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CRS Annotated Constitution

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Exclusive Power as an Adjunct to Other Powers

In the cases just reviewed, it was attempted to close the mails to communication which were deemed to be harmful. A much broader power of exclusion was asserted in the Public Utility Holding Company Act of 1935.1321 To induce compliance with the regulatory requirements of that act, Congress denied the privilege of using the mails for any purpose to holding companies that failed to obey that law, irrespective of the character of the material to be carried. Viewing the matter realistically, the Supreme Court treated this provision as a penalty. While it held this statute constitutional because the regulations whose infractions were thus penalized were themselves valid,1322 it declared that “Congress may not exercise its control over the mails to enforce a requirement which lies outside its constitutional province. . . .”1323

State Regulations Affecting the Mails

In determining the extent to which state laws may impinge upon persons or corporations whose services are utilized by Congress in executing its postal powers, the task of the Supreme Court[p.293]has been to determine whether particular measures are consistent with the general policies indicated by Congress. Broadly speaking, the Court has approved regulations having a trivial or remote relation to the operation of the postal service, while disallowing those constituting a serious impediment to it. Thus, a state statute, which granted to one company an exclusive right to operate a telegraph business in the State, was found to be incompatible with a federal law, which, in granting to any telegraph company the right to construct its lines upon post roads, was interpreted as a prohibition of state monopolies in a field Congress was entitled to regulate in the exercise of its combined power over commerce and post roads.1324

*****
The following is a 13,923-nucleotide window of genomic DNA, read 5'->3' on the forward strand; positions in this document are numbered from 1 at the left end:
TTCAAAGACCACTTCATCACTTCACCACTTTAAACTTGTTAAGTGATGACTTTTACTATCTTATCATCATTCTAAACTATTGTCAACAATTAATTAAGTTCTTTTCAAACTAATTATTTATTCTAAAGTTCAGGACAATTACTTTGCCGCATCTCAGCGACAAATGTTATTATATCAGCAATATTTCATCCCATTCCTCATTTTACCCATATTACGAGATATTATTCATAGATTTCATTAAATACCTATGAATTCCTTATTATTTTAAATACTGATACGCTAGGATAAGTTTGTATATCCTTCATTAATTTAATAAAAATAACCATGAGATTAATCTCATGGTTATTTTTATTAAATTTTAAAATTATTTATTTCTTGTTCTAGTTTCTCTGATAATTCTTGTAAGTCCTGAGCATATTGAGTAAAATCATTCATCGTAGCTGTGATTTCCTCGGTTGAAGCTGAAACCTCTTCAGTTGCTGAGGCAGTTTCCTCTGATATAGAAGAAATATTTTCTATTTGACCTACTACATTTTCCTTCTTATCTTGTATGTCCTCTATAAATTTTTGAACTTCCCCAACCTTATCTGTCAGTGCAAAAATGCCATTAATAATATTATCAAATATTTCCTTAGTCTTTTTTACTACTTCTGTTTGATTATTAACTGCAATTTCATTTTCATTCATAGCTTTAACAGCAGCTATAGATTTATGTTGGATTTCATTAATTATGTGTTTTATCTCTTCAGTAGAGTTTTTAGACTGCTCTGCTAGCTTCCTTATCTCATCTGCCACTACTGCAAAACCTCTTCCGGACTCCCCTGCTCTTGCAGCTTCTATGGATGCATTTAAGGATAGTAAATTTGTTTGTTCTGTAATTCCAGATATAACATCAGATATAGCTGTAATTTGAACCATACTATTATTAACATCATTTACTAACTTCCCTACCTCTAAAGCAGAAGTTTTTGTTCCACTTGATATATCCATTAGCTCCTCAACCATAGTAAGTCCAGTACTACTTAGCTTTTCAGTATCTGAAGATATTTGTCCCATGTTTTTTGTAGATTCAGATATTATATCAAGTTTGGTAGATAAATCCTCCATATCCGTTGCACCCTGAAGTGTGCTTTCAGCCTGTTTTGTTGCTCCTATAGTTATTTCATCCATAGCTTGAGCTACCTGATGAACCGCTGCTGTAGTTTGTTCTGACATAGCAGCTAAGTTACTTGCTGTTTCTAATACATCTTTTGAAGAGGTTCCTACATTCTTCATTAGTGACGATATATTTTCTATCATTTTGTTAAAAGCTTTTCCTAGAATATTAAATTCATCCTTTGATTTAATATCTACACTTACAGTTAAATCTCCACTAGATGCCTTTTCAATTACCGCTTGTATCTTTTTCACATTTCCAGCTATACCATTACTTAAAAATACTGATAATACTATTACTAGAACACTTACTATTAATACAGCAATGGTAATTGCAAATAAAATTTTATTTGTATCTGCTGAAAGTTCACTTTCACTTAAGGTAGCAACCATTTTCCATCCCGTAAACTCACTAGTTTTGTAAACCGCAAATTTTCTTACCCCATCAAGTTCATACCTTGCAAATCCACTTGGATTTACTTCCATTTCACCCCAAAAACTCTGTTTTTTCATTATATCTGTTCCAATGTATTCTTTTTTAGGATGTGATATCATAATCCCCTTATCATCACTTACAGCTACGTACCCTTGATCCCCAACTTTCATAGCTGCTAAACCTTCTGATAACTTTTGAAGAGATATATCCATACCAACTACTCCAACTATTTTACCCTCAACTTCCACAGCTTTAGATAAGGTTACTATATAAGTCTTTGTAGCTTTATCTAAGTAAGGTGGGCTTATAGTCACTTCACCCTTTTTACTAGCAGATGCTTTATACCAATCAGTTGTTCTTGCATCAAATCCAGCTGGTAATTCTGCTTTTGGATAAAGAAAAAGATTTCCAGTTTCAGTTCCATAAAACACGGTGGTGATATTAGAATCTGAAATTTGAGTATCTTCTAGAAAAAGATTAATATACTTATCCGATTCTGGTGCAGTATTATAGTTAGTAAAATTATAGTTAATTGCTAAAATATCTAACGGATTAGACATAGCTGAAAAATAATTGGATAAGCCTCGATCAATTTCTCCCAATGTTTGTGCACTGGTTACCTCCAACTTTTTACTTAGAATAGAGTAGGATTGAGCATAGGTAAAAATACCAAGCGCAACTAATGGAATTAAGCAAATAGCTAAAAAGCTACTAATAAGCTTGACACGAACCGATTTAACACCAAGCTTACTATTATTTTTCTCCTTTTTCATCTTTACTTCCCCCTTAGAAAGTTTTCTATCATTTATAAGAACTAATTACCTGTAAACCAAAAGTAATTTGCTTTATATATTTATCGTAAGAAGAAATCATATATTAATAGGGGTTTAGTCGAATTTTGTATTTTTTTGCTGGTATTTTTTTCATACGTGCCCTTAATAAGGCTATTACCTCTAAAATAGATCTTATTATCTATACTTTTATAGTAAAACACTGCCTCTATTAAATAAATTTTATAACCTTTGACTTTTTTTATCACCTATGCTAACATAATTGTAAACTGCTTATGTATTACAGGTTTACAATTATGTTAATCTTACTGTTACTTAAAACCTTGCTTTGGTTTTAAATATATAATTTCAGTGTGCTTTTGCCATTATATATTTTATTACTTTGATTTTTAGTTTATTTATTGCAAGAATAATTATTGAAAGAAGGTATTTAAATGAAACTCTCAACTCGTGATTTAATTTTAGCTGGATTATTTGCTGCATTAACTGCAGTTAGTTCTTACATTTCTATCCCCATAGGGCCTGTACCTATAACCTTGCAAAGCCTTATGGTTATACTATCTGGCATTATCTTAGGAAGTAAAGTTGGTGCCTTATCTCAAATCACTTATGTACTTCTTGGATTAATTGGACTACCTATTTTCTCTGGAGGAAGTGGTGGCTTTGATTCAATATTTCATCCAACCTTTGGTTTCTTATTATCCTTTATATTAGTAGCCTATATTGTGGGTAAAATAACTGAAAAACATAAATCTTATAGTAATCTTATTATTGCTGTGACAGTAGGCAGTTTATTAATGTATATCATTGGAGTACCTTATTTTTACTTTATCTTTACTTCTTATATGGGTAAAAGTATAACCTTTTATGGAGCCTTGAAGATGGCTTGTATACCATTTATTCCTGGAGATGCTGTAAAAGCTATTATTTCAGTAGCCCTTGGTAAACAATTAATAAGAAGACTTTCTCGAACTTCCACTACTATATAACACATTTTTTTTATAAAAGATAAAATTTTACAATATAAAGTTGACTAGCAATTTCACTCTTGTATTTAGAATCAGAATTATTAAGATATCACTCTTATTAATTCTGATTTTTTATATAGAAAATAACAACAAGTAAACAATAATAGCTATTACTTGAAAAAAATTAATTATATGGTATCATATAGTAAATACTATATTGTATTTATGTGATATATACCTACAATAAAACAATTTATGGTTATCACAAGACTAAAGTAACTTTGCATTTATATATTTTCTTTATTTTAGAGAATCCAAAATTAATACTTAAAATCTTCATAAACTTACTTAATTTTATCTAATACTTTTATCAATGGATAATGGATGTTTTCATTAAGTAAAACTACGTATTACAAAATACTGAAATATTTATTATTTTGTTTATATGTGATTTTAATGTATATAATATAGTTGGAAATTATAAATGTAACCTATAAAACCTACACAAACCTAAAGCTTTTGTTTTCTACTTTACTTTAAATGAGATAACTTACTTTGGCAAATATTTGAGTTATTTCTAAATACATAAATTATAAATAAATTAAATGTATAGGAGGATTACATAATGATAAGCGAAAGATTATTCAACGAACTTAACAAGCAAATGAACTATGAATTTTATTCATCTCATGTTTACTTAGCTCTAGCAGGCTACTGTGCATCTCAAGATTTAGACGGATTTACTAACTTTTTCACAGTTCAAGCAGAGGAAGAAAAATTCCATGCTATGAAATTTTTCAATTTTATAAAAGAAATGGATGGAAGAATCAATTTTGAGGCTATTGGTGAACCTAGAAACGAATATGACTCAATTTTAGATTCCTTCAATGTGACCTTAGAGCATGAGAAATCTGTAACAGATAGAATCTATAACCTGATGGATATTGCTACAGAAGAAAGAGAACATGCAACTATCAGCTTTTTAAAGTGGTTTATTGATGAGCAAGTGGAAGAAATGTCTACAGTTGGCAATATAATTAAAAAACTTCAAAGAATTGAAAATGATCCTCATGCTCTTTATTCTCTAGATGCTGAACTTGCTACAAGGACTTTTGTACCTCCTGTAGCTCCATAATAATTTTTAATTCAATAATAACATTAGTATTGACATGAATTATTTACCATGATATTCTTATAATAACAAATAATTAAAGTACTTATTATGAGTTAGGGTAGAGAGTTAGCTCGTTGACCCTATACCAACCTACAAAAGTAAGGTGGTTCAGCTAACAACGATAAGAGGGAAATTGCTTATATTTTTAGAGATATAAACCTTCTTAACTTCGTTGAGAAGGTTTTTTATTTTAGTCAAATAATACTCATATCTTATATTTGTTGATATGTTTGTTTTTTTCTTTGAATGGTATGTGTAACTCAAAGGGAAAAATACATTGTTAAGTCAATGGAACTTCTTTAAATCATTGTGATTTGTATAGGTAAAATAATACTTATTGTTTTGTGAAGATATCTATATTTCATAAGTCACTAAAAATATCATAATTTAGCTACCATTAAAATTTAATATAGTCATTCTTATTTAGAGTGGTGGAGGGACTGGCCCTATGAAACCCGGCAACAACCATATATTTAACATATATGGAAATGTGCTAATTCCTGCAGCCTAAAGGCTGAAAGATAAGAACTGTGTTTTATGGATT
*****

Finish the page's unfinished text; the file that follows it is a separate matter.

An Illinois statute, which, as construed by the state courts, required an interstate mail train to make a detour of seven miles in order to stop at a designated station, also was held to be an unconstitutional interference with the power of Congress under this clause.1325 But a Minnesota statute requiring intrastate trains to stop at county seats was found to be unobjectionable.1326

Local laws classifying postal workers with railroad employees for the purpose of determining a railroad’s liability for personal injuries,1327 or subjecting a union of railway mail clerks to a general law forbidding any “labor organization” to deny any person membership because of his race, color or creed,1328 have been held not to conflict with national legislation or policy in this field. Despite the interference pro tanto with the performance of a federal function, a State may arrest a postal employee charged with murder while he is engaged in carrying out his official duties,1329 but it cannot punish a person for operating a mail truck over its highways without procuring a driver’s license from state authorities.1330

Clause 8. The Congress shall have Power * * * To promote the Progress of Science and useful Arts, by securing for limited Times to Authors and Inventors the exclusive Right to their respective Writings and Discoveries.[p.294]


Scope of the Power